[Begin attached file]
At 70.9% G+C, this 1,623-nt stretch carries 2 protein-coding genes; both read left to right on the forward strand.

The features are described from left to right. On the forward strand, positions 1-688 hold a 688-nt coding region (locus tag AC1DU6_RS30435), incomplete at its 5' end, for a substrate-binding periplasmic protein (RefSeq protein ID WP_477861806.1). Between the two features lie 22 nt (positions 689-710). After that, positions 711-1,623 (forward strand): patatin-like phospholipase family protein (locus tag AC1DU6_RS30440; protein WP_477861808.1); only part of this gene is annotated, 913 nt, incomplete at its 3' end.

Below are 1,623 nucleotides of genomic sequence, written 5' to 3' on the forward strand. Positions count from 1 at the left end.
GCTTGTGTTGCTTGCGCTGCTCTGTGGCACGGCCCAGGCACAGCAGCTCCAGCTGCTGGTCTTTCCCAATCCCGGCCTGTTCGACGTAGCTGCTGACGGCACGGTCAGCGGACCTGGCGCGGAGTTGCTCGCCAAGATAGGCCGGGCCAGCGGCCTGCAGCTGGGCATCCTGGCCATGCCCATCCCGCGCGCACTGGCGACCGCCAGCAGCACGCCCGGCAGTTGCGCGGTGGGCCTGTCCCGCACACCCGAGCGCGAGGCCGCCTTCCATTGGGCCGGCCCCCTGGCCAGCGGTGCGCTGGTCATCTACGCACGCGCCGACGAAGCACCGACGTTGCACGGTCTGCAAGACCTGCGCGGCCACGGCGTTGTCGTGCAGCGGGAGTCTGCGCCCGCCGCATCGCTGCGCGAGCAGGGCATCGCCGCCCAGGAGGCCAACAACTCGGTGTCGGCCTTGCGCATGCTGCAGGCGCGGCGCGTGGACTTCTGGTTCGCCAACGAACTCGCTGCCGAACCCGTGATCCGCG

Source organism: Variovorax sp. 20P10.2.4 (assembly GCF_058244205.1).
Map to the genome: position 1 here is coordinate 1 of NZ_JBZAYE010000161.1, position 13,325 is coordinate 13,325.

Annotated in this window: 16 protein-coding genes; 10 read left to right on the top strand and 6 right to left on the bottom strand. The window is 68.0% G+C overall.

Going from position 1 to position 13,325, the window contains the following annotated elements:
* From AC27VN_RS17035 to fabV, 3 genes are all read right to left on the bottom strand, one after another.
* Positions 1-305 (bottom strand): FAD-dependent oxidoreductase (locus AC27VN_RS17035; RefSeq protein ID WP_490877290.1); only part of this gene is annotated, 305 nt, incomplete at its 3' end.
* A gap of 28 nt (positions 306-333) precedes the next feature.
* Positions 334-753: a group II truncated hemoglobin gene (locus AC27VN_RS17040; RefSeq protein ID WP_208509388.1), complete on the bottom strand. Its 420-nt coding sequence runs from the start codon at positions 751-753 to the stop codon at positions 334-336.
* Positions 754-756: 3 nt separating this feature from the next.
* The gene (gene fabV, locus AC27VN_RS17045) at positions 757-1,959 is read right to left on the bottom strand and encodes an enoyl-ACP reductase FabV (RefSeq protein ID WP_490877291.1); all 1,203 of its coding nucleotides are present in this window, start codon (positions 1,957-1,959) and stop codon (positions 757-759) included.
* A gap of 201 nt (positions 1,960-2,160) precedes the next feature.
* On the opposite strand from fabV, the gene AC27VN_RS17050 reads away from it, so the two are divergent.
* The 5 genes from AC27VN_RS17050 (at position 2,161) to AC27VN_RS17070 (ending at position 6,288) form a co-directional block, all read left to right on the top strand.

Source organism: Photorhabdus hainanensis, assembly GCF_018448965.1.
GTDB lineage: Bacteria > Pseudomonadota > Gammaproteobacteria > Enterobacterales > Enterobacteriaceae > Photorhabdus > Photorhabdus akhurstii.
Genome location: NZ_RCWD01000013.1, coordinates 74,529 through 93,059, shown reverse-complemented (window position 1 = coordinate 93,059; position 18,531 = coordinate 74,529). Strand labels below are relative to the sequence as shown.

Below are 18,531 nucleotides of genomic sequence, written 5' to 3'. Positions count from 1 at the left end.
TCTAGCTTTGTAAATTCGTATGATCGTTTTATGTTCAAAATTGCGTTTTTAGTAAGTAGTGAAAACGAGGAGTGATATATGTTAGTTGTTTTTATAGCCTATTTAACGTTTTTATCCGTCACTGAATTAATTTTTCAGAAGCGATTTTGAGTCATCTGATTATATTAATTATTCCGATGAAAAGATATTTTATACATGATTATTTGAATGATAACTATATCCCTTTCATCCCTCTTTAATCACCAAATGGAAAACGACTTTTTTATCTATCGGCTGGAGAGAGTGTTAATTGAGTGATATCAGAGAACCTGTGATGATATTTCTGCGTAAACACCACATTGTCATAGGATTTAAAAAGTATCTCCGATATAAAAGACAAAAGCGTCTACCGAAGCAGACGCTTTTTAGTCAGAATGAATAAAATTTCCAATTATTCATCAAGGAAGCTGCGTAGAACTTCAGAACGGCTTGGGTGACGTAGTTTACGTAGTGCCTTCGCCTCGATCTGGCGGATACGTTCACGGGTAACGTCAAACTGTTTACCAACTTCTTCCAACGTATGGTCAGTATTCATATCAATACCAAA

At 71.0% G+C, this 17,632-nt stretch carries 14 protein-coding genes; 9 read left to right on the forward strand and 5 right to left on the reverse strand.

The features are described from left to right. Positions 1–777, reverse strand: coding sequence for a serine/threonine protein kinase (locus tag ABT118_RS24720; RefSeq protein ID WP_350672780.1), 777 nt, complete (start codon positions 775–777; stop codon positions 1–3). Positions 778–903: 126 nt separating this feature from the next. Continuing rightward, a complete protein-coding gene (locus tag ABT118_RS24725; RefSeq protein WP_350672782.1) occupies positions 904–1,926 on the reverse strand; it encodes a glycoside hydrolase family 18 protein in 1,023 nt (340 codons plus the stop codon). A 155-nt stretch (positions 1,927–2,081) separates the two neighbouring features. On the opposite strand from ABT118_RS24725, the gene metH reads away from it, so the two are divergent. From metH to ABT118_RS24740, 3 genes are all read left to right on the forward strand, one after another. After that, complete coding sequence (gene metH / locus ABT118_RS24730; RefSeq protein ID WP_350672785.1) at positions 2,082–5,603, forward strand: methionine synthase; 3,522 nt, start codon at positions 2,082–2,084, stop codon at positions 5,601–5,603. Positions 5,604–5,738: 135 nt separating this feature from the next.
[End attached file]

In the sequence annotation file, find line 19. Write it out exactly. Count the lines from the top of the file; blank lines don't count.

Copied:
GTDB lineage: Bacteria > Pseudomonadota > Gammaproteobacteria > Enterobacterales > Enterobacteriaceae > Photorhabdus > Photorhabdus akhurstii.